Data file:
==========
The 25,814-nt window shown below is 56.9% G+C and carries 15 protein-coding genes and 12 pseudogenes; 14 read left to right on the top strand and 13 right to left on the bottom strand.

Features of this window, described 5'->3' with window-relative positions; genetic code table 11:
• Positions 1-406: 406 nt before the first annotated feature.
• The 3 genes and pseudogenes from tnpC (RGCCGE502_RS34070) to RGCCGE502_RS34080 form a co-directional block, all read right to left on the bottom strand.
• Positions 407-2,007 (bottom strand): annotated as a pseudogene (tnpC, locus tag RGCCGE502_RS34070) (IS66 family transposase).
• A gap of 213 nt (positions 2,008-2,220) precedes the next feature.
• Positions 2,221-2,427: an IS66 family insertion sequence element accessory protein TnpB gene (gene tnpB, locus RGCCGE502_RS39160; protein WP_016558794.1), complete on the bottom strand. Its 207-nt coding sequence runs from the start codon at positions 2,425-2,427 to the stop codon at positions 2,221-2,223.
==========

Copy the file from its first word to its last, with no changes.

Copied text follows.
The 25,814-nt window shown below is 56.9% G+C and carries 15 protein-coding genes and 12 pseudogenes; 14 read left to right on the top strand and 13 right to left on the bottom strand.

Features of this window, described 5'->3' with window-relative positions; genetic code table 11:
• Positions 1-406: 406 nt before the first annotated feature.
• The 3 genes and pseudogenes from tnpC (RGCCGE502_RS34070) to RGCCGE502_RS34080 form a co-directional block, all read right to left on the bottom strand.
• Positions 407-2,007 (bottom strand): annotated as a pseudogene (tnpC, locus tag RGCCGE502_RS34070) (IS66 family transposase).
• A gap of 213 nt (positions 2,008-2,220) precedes the next feature.
• Positions 2,221-2,427: an IS66 family insertion sequence element accessory protein TnpB gene (gene tnpB, locus RGCCGE502_RS39160; protein WP_016558794.1), complete on the bottom strand. Its 207-nt coding sequence runs from the start codon at positions 2,425-2,427 to the stop codon at positions 2,221-2,223.